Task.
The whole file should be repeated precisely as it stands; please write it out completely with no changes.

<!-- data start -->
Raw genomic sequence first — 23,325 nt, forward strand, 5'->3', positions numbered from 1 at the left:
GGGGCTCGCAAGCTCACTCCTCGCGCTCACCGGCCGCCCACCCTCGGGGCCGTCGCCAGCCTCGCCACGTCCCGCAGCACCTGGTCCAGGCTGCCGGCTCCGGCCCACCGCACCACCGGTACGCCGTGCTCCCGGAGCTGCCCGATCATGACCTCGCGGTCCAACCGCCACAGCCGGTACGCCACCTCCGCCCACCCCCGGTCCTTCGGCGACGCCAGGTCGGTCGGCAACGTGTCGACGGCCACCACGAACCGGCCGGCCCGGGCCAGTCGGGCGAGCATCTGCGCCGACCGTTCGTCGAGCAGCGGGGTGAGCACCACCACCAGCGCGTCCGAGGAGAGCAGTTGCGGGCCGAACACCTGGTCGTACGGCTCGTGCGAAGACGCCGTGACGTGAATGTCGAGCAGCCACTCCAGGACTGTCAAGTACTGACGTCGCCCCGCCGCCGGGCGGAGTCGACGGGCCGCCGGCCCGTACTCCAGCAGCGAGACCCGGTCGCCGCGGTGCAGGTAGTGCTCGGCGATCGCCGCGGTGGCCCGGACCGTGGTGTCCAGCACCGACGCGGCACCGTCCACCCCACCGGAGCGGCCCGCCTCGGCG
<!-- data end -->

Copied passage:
Raw genomic sequence first — 23,325 nt, forward strand, 5'->3', positions numbered from 1 at the left:
GGGGCTCGCAAGCTCACTCCTCGCGCTCACCGGCCGCCCACCCTCGGGGCCGTCGCCAGCCTCGCCACGTCCCGCAGCACCTGGTCCAGGCTGCCGGCTCCGGCCCACCGCACCACCGGTACGCCGTGCTCCCGGAGCTGCCCGATCATGACCTCGCGGTCCAACCGCCACAGCCGGTACGCCACCTCCGCCCACCCCCGGTCCTTCGGCGACGCCAGGTCGGTCGGCAACGTGTCGACGGCCACCACGAACCGGCCGGCCCGGGCCAGTCGGGCGAGCATCTGCGCCGACCGTTCGTCGAGCAGCGGGGTGAGCACCACCACCAGCGCGTCCGAGGAGAGCAGTTGCGGGCCGAACACCTGGTCGTACGGCTCGTGCGAAGACGCCGTGACGTGAATGTCGAGCAGCCACTCCAGGACTGTCAAGTACTGACGTCGCCCCGCCGCCGGGCGGAGTCGACGGGCCGCCGGCCCGTACTCCAGCAGCGAGACCCGGTCGCCGCGGTGCAGGTAGTGCTCGGCGATCGCCGCGGTGGCCCGGACCGTGGTGTCCAGCACCGACGCGGCACCGTCCACCCCACCGGAGCGGCCCGCCTCGGCG